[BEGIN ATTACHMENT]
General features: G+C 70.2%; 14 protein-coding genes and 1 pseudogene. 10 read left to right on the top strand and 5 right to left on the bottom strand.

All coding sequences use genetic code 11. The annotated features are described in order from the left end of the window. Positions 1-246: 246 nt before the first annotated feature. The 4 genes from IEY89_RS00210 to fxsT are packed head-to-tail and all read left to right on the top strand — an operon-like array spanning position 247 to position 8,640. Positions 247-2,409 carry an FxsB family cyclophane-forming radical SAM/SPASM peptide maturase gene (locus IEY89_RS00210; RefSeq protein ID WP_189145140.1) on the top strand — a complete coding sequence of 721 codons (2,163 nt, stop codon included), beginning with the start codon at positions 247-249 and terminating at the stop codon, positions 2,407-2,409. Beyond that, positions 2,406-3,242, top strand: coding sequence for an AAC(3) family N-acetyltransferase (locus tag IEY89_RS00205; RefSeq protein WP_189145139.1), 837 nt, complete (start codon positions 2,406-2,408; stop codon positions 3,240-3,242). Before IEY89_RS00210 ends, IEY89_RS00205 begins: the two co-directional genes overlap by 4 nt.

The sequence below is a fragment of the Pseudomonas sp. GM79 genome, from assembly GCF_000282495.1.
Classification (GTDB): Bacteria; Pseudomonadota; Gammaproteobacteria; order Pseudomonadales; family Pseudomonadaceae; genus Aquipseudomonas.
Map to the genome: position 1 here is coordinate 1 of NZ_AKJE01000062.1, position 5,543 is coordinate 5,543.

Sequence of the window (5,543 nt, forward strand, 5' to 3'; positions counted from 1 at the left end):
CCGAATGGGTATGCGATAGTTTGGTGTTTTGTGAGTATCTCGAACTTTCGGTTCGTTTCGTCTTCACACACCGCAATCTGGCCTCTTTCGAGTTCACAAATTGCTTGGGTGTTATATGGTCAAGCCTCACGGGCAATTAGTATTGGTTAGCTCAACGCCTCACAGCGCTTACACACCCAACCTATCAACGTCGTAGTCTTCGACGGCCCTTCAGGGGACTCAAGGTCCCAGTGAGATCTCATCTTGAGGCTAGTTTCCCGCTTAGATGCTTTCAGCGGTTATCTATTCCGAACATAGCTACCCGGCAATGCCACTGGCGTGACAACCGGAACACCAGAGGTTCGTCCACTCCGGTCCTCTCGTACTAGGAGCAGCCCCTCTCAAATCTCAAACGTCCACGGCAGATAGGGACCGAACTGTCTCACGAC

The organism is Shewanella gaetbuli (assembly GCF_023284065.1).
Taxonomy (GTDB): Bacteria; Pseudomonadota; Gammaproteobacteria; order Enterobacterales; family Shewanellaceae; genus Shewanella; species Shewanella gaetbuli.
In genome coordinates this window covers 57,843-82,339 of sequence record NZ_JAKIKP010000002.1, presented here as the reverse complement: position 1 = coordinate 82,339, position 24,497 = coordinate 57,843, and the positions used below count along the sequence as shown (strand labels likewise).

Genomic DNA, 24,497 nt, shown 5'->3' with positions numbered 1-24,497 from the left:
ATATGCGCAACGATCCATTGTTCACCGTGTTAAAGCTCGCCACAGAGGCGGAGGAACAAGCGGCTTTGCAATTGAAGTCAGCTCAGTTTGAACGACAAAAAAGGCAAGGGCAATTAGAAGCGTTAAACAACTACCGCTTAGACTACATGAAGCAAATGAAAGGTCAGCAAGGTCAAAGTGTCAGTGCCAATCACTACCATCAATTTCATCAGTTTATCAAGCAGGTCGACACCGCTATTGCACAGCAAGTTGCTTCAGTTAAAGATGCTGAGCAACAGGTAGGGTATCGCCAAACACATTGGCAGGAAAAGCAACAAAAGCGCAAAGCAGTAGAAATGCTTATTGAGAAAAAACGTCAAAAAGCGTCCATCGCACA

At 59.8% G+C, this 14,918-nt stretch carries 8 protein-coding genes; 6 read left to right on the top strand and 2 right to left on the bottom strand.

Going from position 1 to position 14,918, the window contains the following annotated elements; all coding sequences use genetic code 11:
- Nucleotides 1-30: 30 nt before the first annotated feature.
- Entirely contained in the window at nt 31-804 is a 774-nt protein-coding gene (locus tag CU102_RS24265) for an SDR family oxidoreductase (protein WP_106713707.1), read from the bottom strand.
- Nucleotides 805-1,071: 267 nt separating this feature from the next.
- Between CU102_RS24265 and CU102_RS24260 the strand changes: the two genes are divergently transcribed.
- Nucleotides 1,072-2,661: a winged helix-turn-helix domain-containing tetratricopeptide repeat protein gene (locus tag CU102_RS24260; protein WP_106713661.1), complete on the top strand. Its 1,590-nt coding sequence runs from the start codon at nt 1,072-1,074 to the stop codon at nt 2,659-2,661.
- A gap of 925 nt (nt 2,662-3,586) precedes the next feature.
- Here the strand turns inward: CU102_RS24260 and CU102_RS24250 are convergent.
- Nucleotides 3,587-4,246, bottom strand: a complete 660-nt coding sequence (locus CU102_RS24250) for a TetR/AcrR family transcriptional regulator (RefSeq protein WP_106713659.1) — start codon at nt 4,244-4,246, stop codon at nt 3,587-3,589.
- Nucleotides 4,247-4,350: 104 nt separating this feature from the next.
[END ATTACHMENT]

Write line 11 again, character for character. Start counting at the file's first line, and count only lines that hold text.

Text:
Genomic DNA, 24,497 nt, shown 5'->3' with positions numbered 1-24,497 from the left: